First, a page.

Although he was born in Cumberland, Maryland, in 1911, James Vincent Cunningham’s earliest recollections were of Billings, Montana, where the family settled when he was about four years old. After growing up in Montana and in Denver, Colorado, and briefly attending St. Mary’s College in Kansas, he earned his A.B. and Ph.D. at Stanford University, where he also taught English.
From 1945, when he achieved his doctorate, until 1953, he taught at the Universities of Hawaii, Chicago, and Virginia, publishing two books of poetry and a book on Shakespearean tragedy during this period. Recognition followed at Brandeis University, where Cunningham taught from 1953 until his retirement in 1982.
Married and divorced twice earlier, Cunningham was married to Jessie MacGregor Campbell in 1950. Following his appointment to Brandeis, the Cunninghams settled in Sudbury, Massachusetts, between Waltham and Worcester, where she taught English at Clark University. He died on March 30, 1985, at the age of seventy-three.
James Vincent Cunningham was born in western Maryland in 1911. He attended Stanford University, where he received a bachelor’s degree in 1934 and a doctorate in 1945. At Stanford, he studied under Yvor Winters, the American poet and critic. After completing his education, Cunningham was to spend the rest of his life teaching in American universities; he acquired the reputation as an inspiring teacher who demanded excellence from his students. During his teaching years he wrote the elegant and spare poems and the uncompromising criticism that made his reputation as a poet and a scholar.
Cunningham taught mathematics at the University of California, Los Angeles, during World War II, but his most important efforts lay in his teaching literature and criticism at a number of universities. He taught English at Stanford from 1937 to 1943 while completing his Ph.D. and taught for a year as an assistant professor at the University of Hawaii, Honolulu.
Cunningham published his first book of poetry, The Helmsman, in 1942 while a graduate student at Stanford. The poems in this collection are not typical of Cunningham’s work; they are extended poems, and a few are odes. However, the book does use classical sources and models, as his later poetry was to do. He published another collection of poems, The Judge Is Fury, in 1947. There is a marked change in style in this book. There are none of the classical allusions, and there is no archaic diction. The imagery, as can be seen in “Montana Pastoral,” is taken from nature rather than art, and it counterpoints the traditional pastoral with an unlikely American location.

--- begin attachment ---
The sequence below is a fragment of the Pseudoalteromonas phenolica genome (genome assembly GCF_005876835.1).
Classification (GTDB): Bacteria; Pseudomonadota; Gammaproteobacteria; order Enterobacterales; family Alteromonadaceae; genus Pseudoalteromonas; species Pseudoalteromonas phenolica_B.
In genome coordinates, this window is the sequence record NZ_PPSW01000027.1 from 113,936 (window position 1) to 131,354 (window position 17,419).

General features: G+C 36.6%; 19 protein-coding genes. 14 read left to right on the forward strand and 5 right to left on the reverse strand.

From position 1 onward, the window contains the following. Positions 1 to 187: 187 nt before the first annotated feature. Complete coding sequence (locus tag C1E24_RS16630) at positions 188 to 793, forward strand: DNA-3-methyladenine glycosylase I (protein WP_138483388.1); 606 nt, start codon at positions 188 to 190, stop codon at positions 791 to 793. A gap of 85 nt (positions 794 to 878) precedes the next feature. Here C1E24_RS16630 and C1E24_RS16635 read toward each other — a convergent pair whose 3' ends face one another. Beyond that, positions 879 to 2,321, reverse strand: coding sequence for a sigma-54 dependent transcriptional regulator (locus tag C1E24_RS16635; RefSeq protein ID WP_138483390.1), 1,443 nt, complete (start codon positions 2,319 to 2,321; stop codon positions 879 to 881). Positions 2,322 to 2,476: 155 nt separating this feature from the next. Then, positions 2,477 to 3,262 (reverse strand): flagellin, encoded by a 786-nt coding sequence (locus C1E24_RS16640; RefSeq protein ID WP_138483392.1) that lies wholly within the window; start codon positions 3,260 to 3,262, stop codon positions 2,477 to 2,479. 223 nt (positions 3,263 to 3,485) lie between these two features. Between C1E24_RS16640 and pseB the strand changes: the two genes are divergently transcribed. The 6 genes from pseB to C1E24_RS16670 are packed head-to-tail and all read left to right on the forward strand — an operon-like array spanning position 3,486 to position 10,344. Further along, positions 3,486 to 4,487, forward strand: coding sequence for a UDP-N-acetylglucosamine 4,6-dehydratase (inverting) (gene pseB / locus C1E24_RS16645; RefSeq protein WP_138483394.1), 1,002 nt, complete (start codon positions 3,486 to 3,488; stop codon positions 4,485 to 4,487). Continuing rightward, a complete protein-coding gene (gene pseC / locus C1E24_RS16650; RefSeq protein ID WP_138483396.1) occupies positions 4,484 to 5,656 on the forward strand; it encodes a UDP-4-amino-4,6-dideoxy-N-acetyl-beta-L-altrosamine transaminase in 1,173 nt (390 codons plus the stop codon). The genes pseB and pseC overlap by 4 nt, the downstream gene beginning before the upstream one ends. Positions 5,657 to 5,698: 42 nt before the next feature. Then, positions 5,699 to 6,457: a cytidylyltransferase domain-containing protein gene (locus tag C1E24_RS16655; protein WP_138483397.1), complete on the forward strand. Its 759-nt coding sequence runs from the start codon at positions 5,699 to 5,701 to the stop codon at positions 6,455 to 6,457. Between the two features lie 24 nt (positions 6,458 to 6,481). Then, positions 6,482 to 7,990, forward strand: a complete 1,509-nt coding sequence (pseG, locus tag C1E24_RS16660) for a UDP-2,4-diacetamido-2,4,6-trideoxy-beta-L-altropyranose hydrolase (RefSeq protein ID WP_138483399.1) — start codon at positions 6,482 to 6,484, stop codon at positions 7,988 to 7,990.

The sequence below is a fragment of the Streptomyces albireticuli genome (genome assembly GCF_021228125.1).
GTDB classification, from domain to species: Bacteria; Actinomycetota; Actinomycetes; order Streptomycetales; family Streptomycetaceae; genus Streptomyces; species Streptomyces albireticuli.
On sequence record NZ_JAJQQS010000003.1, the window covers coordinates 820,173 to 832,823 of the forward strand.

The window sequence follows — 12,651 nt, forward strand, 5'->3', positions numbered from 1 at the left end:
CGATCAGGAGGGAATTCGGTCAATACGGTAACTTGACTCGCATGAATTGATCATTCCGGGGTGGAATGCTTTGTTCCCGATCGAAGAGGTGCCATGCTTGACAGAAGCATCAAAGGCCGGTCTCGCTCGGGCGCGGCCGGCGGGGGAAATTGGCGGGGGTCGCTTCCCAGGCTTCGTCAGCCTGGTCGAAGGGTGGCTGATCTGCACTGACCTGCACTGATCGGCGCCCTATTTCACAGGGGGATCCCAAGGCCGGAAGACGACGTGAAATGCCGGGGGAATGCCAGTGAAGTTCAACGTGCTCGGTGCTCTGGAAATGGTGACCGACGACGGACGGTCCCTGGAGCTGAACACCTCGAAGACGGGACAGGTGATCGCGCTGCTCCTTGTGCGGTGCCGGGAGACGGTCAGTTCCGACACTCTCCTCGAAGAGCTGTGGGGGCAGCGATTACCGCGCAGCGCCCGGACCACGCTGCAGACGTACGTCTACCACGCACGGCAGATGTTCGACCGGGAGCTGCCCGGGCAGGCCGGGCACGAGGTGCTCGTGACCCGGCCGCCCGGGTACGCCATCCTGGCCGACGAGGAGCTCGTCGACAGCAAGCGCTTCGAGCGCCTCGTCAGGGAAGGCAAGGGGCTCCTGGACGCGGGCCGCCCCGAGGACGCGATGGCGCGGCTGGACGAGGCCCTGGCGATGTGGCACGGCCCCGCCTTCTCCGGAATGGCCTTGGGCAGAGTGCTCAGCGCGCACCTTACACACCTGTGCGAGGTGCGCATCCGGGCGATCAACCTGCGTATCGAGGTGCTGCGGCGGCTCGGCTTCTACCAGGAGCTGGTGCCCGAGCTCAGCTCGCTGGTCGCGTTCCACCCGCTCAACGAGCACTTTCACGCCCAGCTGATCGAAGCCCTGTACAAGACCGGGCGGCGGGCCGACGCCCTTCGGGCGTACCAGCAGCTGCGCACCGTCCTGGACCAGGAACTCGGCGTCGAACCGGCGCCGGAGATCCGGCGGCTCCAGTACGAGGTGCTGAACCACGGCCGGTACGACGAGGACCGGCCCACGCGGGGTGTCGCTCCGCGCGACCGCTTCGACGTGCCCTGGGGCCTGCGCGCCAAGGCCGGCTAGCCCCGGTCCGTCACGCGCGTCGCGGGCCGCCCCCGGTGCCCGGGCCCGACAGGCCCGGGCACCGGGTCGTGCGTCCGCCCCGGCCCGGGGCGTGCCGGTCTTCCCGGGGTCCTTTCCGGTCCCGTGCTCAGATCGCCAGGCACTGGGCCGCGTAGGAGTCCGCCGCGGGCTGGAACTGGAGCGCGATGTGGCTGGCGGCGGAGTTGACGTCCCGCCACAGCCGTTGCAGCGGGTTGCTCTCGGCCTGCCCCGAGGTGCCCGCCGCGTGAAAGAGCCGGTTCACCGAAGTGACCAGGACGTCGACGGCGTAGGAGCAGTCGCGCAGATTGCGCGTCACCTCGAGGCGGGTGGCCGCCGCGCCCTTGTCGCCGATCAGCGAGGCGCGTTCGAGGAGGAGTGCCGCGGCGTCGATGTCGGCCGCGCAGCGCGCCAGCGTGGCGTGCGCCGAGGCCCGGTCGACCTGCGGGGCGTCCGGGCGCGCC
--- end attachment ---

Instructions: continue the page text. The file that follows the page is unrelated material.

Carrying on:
While he was an assistant professor at the University of Chicago, Cunningham published an important collection of poems titled Doctor Drink. In this book Cunningham displays his typical style and subject matter in the epigrams of which he was a master. The Roman poet Martial supplied the classical model for the epigram, and Cunningham translated a number of poems by Martial into idiomatic English. Cunningham’s own epigrams are truly contemporary, although they use an ancient form.
During the years Cunningham was producing poetry, he was also teaching literature in a number of American universities and writing books of criticism. The first critical book, Woe or Wonder: The Emotional Effect of Shakespearean Tragedy, used William Shakespeare’s words and the concepts of the period to trace the proper emotions of Shakespearean tragedy. The book remains an important formulation of a central problem in the study of tragedy. Cunningham later collected a number of his essays into a 1960 volume titled Tradition and Poetic Structure. The title suggests Cunningham’s critical interests: the historically based traditions that inform and create poetic form. The essays are pithy and completely convincing as he comes to terms with the forms of earlier poets such as Thomas Nashe and more recent ones such as Wallace Stevens.
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